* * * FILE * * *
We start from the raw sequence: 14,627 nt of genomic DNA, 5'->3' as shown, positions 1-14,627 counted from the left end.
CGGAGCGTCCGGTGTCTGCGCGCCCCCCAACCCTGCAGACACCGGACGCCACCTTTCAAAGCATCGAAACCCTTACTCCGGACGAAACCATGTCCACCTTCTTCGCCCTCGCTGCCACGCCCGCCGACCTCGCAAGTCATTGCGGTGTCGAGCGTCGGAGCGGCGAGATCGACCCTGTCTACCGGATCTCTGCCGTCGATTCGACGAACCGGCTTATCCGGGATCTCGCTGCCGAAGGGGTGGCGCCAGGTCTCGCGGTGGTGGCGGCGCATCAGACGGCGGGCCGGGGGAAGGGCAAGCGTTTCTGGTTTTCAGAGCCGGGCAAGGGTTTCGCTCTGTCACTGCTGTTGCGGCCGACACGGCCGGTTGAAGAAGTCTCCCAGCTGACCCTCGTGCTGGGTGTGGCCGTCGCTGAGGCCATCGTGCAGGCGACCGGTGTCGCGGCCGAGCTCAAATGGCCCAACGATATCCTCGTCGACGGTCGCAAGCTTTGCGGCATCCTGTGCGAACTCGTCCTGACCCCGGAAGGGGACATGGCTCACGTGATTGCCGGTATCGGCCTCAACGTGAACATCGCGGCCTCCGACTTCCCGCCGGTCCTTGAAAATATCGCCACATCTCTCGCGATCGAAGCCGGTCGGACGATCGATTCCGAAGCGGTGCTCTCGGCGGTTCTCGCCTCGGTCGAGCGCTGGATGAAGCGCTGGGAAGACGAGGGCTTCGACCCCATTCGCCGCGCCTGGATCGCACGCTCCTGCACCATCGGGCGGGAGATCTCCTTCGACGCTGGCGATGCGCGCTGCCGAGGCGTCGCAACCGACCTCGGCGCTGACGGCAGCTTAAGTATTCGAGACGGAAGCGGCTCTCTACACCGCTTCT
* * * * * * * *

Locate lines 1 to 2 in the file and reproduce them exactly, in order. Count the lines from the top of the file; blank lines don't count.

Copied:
We start from the raw sequence: 14,627 nt of genomic DNA, 5'->3' as shown, positions 1-14,627 counted from the left end.
CGGAGCGTCCGGTGTCTGCGCGCCCCCCAACCCTGCAGACACCGGACGCCACCTTTCAAAGCATCGAAACCCTTACTCCGGACGAAACCATGTCCACCTTCTTCGCCCTCGCTGCCACGCCCGCCGACCTCGCAAGTCATTGCGGTGTCGAGCGTCGGAGCGGCGAGATCGACCCTGTCTACCGGATCTCTGCCGTCGATTCGACGAACCGGCTTATCCGGGATCTCGCTGCCGAAGGGGTGGCGCCAGGTCTCGCGGTGGTGGCGGCGCATCAGACGGCGGGCCGGGGGAAGGGCAAGCGTTTCTGGTTTTCAGAGCCGGGCAAGGGTTTCGCTCTGTCACTGCTGTTGCGGCCGACACGGCCGGTTGAAGAAGTCTCCCAGCTGACCCTCGTGCTGGGTGTGGCCGTCGCTGAGGCCATCGTGCAGGCGACCGGTGTCGCGGCCGAGCTCAAATGGCCCAACGATATCCTCGTCGACGGTCGCAAGCTTTGCGGCATCCTGTGCGAACTCGTCCTGACCCCGGAAGGGGACATGGCTCACGTGATTGCCGGTATCGGCCTCAACGTGAACATCGCGGCCTCCGACTTCCCGCCGGTCCTTGAAAATATCGCCACATCTCTCGCGATCGAAGCCGGTCGGACGATCGATTCCGAAGCGGTGCTCTCGGCGGTTCTCGCCTCGGTCGAGCGCTGGATGAAGCGCTGGGAAGACGAGGGCTTCGACCCCATTCGCCGCGCCTGGATCGCACGCTCCTGCACCATCGGGCGGGAGATCTCCTTCGACGCTGGCGATGCGCGCTGCCGAGGCGTCGCAACCGACCTCGGCGCTGACGGCAGCTTAAGTATTCGAGACGGAAGCGGCTCTCTACACCGCTTCT